Creating a Global Fuel Lifecycle Methodology
The maritime industry wants to decarbonize. With these ambitions comes an increased interest in alternative marine fuels and their ability to deliver reductions in greenhouse gas (GHG) emissions. However, the regulatory landscape surrounding fuels is complex, with different regions of the world adopting different fuel lifecycle methodologies for determining the climate impacts of alternative fuels. These differences yield uncertainty about the actual GHG savings from alternative fuels and may impact crucial decisions as the industry continues to decarbonize.
Harmonizing existing and upcoming fuel lifecycle methodologies into a globally accepted standard for determining climate impact will provide increased certainty and enable ambitious decision-making. We conducted a qualitative assessment of seven existing fuel lifecycle methodologies to learn more about the landscape and harmonization opportunities. Methodologies were selected to reflect regional coverage and the important role they play in regulation and policy. The seven analyzed methodologies were:
- Roundtable on Sustainable Biomaterials (RSB)
- Renewable Transport Fuel Obligation (RTFO)
- Renewable Energy Directive II (RED II)
- Carbon Offsetting and Reduction Scheme for International Aviation (CORSIA)
- Greenhouse Gas, Regulated Emissions and Energy in Transport (GREET)
- JEC Well-to-Wheel study
We identified several key trends across the methodologies, including good coverage of biofuels, direct land use change (dLUC), and co-products. However, coverage of fugitive emissions is lacking.There are several notable differences across the methodologies, which must be harmonized in a global methodology. They relate to:
- Attributional or consequential approaches
- Handling of dLUC and indirect land use change (iLUC) aspects
- Co-product allocation
- Coverage of fugitive emissions.
- Coverage of marine fuels and system boundaries
The policies that promote alternative fuels mostly focus on the well-to-tank (WTT) part of the fuel lifecycle. From the reviewed studies, only GREET directly addresses alternative maritime fuels from a well-to-wake (WTW) perspective. The other methodologies are relevant to the WTT emissions of maritime fuels.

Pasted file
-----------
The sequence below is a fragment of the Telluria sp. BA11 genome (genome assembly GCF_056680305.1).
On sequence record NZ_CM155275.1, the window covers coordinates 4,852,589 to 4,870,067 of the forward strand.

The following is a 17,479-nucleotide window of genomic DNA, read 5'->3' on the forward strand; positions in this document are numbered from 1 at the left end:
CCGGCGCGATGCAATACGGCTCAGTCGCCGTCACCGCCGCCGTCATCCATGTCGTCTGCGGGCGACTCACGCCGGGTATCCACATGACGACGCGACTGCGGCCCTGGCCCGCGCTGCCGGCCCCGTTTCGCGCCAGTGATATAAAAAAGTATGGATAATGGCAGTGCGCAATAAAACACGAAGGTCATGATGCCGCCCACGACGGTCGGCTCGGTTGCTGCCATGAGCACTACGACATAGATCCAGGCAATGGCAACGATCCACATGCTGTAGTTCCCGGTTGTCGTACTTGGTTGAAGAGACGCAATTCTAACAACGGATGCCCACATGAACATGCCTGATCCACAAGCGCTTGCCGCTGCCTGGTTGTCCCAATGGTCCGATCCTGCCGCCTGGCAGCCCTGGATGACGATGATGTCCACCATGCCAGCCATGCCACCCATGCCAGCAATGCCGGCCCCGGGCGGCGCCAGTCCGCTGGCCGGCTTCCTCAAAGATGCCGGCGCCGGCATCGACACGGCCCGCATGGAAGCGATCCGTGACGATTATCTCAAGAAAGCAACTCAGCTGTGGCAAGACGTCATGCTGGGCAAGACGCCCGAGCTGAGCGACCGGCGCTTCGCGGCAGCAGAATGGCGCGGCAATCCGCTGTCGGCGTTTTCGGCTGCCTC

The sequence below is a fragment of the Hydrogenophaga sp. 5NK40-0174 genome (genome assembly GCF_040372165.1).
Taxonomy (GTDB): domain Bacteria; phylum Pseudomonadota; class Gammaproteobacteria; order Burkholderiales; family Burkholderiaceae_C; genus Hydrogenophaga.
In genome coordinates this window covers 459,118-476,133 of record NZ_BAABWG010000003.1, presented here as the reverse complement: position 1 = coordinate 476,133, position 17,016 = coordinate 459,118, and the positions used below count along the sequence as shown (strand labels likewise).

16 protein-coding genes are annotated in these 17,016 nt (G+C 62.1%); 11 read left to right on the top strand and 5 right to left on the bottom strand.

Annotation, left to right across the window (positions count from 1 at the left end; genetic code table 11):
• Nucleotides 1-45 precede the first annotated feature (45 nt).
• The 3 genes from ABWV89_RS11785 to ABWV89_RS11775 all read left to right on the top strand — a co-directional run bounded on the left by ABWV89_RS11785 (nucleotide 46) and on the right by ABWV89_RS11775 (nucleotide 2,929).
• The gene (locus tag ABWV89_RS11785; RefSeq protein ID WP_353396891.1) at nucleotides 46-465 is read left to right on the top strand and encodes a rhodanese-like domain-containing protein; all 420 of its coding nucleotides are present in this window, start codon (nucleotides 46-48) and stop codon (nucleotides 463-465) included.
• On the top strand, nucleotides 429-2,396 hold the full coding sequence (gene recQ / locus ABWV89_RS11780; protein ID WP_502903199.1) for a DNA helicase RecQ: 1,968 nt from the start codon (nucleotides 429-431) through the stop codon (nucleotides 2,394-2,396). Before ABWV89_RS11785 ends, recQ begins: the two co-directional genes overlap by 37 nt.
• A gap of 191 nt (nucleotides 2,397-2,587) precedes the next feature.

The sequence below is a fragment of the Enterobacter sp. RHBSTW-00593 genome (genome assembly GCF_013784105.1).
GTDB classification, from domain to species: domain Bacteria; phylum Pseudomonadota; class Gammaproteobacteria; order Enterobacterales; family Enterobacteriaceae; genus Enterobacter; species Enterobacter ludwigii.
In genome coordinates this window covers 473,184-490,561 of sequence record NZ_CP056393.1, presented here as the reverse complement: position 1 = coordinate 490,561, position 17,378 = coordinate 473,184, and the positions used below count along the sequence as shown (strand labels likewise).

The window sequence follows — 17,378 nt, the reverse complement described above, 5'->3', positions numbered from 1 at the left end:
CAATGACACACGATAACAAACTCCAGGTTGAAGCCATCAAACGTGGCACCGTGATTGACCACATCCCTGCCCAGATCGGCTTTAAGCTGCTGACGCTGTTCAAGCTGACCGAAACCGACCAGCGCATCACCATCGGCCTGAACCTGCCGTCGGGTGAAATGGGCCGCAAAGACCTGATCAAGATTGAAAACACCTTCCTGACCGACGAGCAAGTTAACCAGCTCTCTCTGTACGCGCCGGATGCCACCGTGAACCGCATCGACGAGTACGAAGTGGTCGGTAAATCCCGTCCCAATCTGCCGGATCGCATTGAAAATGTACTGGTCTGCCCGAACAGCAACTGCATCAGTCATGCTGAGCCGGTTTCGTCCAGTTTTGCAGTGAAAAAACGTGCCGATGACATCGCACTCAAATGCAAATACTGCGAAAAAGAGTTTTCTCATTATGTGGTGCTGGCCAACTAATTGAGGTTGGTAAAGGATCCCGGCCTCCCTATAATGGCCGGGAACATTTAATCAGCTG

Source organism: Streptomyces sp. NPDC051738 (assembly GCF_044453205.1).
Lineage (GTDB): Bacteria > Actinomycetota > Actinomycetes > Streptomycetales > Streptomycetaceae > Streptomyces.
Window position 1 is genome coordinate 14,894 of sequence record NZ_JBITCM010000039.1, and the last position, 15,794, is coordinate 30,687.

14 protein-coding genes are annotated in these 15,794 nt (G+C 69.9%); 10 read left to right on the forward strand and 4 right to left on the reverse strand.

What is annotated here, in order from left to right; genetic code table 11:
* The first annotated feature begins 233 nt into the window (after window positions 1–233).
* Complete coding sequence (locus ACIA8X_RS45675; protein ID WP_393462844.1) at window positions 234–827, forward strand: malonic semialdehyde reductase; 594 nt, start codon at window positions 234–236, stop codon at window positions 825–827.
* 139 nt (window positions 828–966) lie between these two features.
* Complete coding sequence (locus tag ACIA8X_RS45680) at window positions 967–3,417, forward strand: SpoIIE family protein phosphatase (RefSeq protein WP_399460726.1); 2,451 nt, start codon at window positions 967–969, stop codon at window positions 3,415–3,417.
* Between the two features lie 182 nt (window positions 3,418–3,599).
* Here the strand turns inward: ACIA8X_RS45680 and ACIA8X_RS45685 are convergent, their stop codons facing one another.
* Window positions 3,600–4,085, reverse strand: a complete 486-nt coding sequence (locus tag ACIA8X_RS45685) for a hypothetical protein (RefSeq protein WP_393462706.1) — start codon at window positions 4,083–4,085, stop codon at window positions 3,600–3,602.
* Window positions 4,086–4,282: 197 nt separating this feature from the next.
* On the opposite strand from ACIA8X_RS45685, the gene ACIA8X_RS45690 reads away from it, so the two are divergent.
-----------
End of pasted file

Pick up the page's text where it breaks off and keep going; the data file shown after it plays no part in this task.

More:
Most of the reviewed methods follow a core attributional approach, which assesses the direct environmental impact of fuels by accounting for resources and emissions directly related to fuel production and use. Attributional approaches are simpler than consequential approaches, which quantify how emissions change with decisions such as changes in the levels of fuel production.
Few of the analyzed methodologies use consequential approaches. Still, they are largely considered by academic experts to be preferable for the treatment of emissions from co-products and land use change aspects. Core consequential approaches are likely better suited to supporting strategic decision-making rather than regulations due to the lack of accessible data and the immaturity of the approach.
A global fuel lifecycle methodology needs to balance climate ambitions (depth and breadth of the method) with delivering certainty to the industry. This may require a combination approach, which uses an attributional approach for emissions associated with feedstock, fuel production, and distribution, and a consequential approach for handling co-products.
This will deliver increased certainty on the main GHG emission activities while ensuring that consequential aspects are handled correctly.
A global fuel lifecycle GHG methodology, based on a combination approach similar to PEF and CARB, would provide confidence and certainty on the climate performance of alternative marine fuels. This could play a role in fuel certification and policy-making, unlocking the fuel production capacity needed to decarbonize.